World leaders accused of backtracking on gender equality commitments
| By Liz Ford
Final negotiations at Commission on the Status of Women punctuated by claims some governments are trying to dilute finance for equality and sexual pledges.
Claims that world leaders are backtracking on their commitment to end gender inequality have emerged on the final day of negotiations at the Commission on the Status of Women.
Several countries are reportedly trying to water down the progressive language on financing for gender equality and sexual and reproductive health rights contained in the draft text of the outcome document.
Governments are understood to be unwilling to agree commitments on targeted funding for gender equality, getting corporations to pay their fair share of tax, and creating a better environment for women’s rights organisations to operate, which would include more funding.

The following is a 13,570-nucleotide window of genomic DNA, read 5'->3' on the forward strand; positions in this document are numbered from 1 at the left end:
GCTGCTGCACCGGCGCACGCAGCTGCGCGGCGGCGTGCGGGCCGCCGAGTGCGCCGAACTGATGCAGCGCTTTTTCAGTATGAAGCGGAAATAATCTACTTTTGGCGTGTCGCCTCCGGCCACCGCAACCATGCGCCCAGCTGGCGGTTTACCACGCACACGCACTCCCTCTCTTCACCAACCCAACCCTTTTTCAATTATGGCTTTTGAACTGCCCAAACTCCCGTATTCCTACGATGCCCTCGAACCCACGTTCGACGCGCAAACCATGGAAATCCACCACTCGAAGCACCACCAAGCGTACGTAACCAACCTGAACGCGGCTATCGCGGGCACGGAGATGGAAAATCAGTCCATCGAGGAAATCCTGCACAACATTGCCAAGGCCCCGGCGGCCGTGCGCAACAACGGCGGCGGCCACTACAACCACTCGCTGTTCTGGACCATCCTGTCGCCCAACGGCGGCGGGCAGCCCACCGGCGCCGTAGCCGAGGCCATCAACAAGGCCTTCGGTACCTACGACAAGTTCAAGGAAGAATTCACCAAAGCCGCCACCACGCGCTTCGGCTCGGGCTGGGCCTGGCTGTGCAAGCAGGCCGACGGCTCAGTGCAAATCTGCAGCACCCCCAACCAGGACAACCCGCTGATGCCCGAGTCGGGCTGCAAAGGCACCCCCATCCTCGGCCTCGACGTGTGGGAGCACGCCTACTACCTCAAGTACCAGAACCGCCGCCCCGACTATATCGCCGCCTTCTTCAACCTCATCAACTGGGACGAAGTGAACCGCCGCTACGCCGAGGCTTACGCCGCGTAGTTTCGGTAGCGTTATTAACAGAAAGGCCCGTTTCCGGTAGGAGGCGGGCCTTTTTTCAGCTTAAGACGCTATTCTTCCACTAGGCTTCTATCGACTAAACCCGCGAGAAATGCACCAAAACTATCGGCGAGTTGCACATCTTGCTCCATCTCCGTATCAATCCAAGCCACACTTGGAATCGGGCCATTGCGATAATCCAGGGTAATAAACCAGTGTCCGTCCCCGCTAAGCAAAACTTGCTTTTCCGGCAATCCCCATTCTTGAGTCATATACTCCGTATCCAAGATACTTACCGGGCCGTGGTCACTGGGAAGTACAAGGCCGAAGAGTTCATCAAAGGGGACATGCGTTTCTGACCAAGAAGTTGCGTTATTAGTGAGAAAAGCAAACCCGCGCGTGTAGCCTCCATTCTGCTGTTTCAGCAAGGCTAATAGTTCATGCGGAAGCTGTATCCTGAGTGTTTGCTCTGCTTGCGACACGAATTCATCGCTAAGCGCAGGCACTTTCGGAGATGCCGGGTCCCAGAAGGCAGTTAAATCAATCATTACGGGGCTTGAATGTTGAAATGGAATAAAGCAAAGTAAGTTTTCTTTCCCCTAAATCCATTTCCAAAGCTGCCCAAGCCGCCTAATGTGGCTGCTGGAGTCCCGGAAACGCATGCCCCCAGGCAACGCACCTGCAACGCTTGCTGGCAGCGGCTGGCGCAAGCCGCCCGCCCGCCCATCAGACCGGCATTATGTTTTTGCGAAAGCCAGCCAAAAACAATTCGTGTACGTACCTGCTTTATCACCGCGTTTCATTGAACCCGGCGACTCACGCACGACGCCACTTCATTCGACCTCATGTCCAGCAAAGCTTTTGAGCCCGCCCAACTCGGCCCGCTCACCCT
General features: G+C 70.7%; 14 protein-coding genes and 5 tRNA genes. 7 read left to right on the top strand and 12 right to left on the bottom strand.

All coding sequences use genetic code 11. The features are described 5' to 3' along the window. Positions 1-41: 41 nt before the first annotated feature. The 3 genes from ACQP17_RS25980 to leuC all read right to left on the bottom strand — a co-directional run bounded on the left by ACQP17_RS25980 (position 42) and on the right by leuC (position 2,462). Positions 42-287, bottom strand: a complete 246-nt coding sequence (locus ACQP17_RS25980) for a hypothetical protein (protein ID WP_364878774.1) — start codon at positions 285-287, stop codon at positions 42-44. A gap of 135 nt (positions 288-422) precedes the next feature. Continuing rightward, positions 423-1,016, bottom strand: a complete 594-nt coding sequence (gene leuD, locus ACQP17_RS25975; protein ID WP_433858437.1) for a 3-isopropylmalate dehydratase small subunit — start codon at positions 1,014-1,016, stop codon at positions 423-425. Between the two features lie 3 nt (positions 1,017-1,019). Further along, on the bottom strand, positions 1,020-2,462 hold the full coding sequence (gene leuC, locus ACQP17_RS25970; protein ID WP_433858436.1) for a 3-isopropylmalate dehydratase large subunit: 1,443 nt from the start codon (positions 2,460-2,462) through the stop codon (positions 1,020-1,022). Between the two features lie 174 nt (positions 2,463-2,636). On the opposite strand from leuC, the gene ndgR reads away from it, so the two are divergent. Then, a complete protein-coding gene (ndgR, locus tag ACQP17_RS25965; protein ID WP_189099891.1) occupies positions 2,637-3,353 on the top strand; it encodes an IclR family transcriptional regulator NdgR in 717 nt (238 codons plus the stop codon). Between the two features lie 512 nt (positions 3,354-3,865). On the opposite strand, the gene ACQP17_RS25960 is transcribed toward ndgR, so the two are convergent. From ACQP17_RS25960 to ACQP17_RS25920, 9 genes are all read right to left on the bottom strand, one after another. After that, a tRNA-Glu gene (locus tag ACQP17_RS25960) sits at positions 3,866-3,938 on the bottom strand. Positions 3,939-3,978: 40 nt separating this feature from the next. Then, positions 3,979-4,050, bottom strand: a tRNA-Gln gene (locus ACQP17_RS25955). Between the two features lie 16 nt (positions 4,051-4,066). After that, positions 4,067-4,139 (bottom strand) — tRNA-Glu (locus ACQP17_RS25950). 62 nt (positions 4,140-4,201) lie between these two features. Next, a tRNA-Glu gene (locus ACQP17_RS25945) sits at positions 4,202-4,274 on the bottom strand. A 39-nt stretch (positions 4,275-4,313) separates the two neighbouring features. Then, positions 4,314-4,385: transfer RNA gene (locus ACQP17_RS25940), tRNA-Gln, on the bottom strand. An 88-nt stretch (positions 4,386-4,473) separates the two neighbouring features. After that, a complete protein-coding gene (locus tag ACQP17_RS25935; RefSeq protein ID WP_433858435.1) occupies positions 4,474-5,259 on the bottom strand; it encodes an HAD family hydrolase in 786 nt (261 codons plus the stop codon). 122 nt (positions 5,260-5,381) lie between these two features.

The work of local women’s groups is regarded as the most likely to bring long-term change in their communities and nationally.
This year’s CSW was seen as the first major barometer of leaders’ appetite to implement the sustainable development goals, adopted by the UN general assembly in September. The SDGs are regarded as the roadmap for ending poverty and inequality, and conserving the environment over the next 15 years.
Goal five commits governments to achieve gender equality and empower women and girls, with specific targets to end violence and harmful practices, recognise the unpaid care work that falls disproportionately on women, get more women into leadership positions, and ensure women can uphold their reproductive rights.